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“Slumdog Millionaire” | Educating the Minority is never as simple as giving money

February 18, 2009
Jai Ho - Slumdog Millionaire
Image by alles-schlumpf via Flickr

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Slumdog Millionaire is  slated to become a huge hit, with Bollywood suddenly becoming fashionable here in the States, outside of the ethnic field that already worships at the Bollywood altar.  But, what to do about the small stars that still live in the lean-to shacks in India?  Fame is a tough thing to navigate for a child.  For a child that has parents who are broke, who need the money for food, or who just want to have some semblance of responsibility with the earnings, the pressure can be destructive.

I have seen the ads for Slumdog Millionaire, and you can watch the trailor in the clip above.  At first, it seems a heartwarming story, with it’s fair share of tragedy to make you relieved to see something good happen to characters.  But what is really compelling to me is the backstory of the casting and children’s lives.  I had thought that the children used in the film were more California child actors looking for the spotlight.  Then, I read that these were truly children living in the slums.  All of them look like Oliver Twist leads, and all of them have the saddest stories to tell.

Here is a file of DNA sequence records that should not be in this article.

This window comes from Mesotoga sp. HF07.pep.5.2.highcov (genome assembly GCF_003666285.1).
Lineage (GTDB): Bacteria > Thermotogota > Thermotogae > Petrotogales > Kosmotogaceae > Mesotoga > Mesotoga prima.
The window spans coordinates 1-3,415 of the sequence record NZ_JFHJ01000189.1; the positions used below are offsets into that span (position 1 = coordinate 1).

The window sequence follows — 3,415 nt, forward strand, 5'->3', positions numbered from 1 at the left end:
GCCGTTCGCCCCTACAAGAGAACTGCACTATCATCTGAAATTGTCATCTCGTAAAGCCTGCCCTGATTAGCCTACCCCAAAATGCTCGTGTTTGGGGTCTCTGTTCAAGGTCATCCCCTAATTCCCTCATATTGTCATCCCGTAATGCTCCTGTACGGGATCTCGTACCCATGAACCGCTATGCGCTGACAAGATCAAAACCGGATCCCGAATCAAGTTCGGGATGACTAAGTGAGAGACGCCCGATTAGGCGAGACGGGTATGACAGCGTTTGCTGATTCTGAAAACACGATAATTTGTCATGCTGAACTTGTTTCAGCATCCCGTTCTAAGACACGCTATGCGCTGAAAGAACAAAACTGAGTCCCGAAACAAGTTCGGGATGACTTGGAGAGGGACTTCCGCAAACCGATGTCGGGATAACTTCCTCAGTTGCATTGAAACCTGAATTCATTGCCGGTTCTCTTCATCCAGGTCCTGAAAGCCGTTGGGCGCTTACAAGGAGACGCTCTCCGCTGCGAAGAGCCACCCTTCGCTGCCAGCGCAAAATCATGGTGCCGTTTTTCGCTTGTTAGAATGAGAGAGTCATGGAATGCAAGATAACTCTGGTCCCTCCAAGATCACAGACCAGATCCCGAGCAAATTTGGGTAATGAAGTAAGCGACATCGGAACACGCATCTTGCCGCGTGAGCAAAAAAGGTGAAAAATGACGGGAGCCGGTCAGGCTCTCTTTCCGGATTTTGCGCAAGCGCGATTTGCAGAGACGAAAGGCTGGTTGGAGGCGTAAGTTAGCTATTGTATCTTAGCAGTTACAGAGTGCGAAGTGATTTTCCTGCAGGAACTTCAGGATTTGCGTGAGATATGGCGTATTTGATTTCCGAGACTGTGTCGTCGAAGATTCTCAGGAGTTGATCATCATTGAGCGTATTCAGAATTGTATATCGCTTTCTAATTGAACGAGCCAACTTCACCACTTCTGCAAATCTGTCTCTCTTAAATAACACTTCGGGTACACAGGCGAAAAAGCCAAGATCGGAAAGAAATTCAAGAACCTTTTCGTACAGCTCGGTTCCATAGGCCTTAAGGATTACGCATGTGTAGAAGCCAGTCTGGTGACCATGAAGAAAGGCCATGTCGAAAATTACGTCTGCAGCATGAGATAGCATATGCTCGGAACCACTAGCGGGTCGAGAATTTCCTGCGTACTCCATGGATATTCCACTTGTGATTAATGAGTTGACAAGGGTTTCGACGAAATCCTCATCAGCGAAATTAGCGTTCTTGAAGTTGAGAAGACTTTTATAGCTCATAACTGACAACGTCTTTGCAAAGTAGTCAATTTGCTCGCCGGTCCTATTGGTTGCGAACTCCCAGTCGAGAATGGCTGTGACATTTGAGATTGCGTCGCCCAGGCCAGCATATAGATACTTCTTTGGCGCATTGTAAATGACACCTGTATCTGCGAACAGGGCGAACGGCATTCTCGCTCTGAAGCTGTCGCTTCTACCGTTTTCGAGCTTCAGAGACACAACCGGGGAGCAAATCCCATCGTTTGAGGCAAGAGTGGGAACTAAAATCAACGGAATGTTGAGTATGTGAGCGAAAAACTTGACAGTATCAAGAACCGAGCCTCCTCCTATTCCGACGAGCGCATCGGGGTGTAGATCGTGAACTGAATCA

What is most fascinating is how these film-makers compensated the children, not giving money for fear of exploitation, paying for an education of their choosing and then wondering why the parents aren’t as dedicated to sending the children, and being continually inundated by needs from people who have nothing.  You can read about one excerpt from these conversations on Yahoo’s site, in which the leading child actor has a fight with his mother about his money.  And really, is it his money?

The mother won’t let her son spend all of his money buying things for his neighbors, and he runs away screaming.   She does, however, threaten to hit him with a brick, so the lines of this drama don’t unfold the way one might expect.  I think a more interesting movie might include what happens with someone with great intentions decides to “help” someone living in destitute poverty.  We are not all masters of our own destiny all the time, no matter what mystical deities tell you to just “train your thinking,” hence the phrase “shit happens.”

But, what happens when people have enough money to really impact someone else’s life?  Numerous movies have been made about it, the one most notable in my mind, Indecent Proposal.  But, movies are rife with this kind of corruptive influence of money.  Slumdog Millionaire is a bit different in that its child actors are living out their own movie, but this time there are no cameras still rolling…

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